When I was nine months pregnant with my youngest (now 1 1/2 years old) I was carrying my pregnant bod and my two boys (then 3 and 7) on my Xtracycle with our stuff and doing fine. Monday I biked 6 trips for a total of 8 miles... all them with at least one kid on the bike and pulling a bike trailer and some of them with 2 kids in the bike trailer and one in the Peapod on my Xtracycle. The bike trailer really slows things down, but is helpful when the weather is chilly in the morning to keep the kids warm or if we are expecting rain. We live in a area where most people would not see any hills, but for our town, we live on a "hill" and I could feel that yesterday since each trip ended at our house. I really need to get back into cycling shape if I'm going to be able to haul the kids around.

Today was rainy so we did some supplemental grocery shopping and a trip to the UFL via bus. It wasn't raining when we walked to the bus stop, but we just missed our bus so we walked further down the street and then waited and ended up getting soaked and the kids got very muddy, but it wasn't too cold so we were fine. I didn't need a lot of groceries so I brought 3 bags and distributed the weight among the boys and me (don't need the 1 1/2 year old to carry her weight yet since most of the time I'm carrying her).

We did a presentation for our homeschooling group this week on how to ride the bus, what it teaches children, and some of the benefits. The kids were excited about the presentation, but in the end my middle son was in a mood so he didn't say much. I'm always amazed at the people I meet who have NEVER ridden a city bus before...ever. Many people are intimidated by it.

Some of the skills kids (and adults can learn from riding the bus):

*Map reading. My dad would be so proud. He is a big map guy and I would tune out quite often as a child when he would show me maps for this reason or that. I just couldn't picture how all the lines and dots and things was meaningful to me who just wanted to experience it all. Well, very quickly as a young adult, I came to appreciate being able to read a map and find my way around. Traveling and experiencing life can be so much more fun if you have a map to find the places you want to go. My nine year old is showing a fondness for maps and enjoys figuring out what buses to take and how to get around town.
*Street names. This all goes along together really. When we are in the bus, even more so than walking or riding our bikes, we learn the street names. Many of the buses in our town announce the streets coming up. The kids like to pull the wire to tell the driver to stop so they pay close attention to the street names and where we are so they know when to pull.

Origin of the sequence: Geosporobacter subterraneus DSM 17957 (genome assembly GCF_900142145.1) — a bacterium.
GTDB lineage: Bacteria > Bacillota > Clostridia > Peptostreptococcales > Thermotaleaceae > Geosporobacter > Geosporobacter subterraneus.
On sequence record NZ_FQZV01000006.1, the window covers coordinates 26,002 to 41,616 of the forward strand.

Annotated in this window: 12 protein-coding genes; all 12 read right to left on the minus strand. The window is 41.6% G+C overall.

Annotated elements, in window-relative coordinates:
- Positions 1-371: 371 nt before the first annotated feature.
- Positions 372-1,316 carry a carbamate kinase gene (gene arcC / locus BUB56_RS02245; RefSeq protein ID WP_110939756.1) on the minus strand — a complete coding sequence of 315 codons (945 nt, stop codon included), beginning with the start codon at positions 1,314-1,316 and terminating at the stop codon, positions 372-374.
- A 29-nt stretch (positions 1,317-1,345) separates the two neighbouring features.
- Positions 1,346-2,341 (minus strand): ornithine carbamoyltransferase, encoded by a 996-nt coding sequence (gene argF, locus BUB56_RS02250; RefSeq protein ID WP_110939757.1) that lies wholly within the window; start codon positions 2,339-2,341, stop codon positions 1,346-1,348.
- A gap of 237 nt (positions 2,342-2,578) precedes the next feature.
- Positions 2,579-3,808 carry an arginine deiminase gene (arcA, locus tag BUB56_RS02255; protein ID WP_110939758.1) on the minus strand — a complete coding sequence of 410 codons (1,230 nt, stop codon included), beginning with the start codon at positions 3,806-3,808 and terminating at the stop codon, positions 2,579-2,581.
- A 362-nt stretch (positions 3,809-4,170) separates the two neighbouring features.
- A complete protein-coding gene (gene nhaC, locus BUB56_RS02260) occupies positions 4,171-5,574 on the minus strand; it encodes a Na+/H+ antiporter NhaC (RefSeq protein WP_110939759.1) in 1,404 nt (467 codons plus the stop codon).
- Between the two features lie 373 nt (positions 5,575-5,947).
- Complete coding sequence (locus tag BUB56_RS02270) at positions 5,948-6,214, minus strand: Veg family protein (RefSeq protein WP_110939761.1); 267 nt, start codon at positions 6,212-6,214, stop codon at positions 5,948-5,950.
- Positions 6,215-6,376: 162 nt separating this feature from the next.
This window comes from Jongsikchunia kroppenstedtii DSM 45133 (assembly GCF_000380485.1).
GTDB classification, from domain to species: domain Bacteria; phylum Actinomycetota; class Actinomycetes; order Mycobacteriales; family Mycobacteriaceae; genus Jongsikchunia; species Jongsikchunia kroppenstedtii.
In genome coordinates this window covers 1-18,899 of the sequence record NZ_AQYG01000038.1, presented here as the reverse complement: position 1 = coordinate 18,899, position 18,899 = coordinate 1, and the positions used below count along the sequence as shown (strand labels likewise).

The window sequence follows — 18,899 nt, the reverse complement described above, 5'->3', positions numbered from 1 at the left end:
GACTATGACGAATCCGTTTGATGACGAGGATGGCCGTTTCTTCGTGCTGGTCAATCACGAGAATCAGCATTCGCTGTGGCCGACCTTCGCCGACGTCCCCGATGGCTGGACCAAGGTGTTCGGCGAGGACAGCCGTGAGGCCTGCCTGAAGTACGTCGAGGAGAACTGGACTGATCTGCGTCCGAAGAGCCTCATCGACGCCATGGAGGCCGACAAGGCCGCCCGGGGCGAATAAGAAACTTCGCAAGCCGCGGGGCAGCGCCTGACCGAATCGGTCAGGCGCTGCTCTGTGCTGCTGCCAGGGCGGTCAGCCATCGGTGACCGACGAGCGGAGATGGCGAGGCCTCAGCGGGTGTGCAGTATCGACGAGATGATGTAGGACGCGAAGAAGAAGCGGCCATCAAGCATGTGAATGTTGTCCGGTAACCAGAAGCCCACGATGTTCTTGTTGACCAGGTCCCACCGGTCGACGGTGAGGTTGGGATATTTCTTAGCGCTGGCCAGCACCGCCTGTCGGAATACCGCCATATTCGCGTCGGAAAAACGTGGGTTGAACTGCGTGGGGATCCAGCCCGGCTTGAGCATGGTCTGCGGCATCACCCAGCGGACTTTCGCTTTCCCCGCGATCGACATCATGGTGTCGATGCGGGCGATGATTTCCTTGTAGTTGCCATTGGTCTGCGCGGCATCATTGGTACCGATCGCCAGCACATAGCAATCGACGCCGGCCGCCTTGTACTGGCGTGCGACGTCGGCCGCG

*Directions. East, west, north, south comes to life when you are taking the bus. The buses in our town are colors and direction and we need to know what direction we are going to know which bus to take. The kids then are able to tell which way is what direction when we are standing in our house or on some street corner. They are many times quicker than I am in figuring out the direction.
*Time. Time is a hard concept for many children. A minute, a day, a month, a year. All hard to conceptualize. Not only does riding the bus help kids learn to tell time, it also helps them have a feeling for how long a half hour is or 10 minutes, etc.

More on the benefits of mass transit soon. (I know, you just cannot wait!!)

Tuesday, March 3, 2009

The Kindness of Strangers

Sometimes you run across strangers who are so kind that it renews your faith in humanity. Yesterday, I ran across such a person. Norma Jean was driving the 6 Orange West bus around 1pm Monday.

It was an off day anyway, but things were going okay until our ride home. I didn't have my eldest with me and I realized how much he helps. Without him, I carry everything...backpack, 2 lunch carriers, the 18 mo. old, any coats, hats, and gloves which come off during our ride on the bus, etc. It was cold and I wasn't sure if we missed the 6 Orange West so I hopped on the 4 Blue East knowing it was going to the Illinois Terminal so at the very least we could wait for the Orange in the warmth. As we were traveling, I noticed the 6 Orange West come up behind the Blue bus. I was on the phone with my husband who really needed to bike to work so he needed me to get home to be with our eldest. I knew I had to hurry to get off the bus I was on and jump on the bus which was currently behind me, but could be in front of me in a matter of seconds.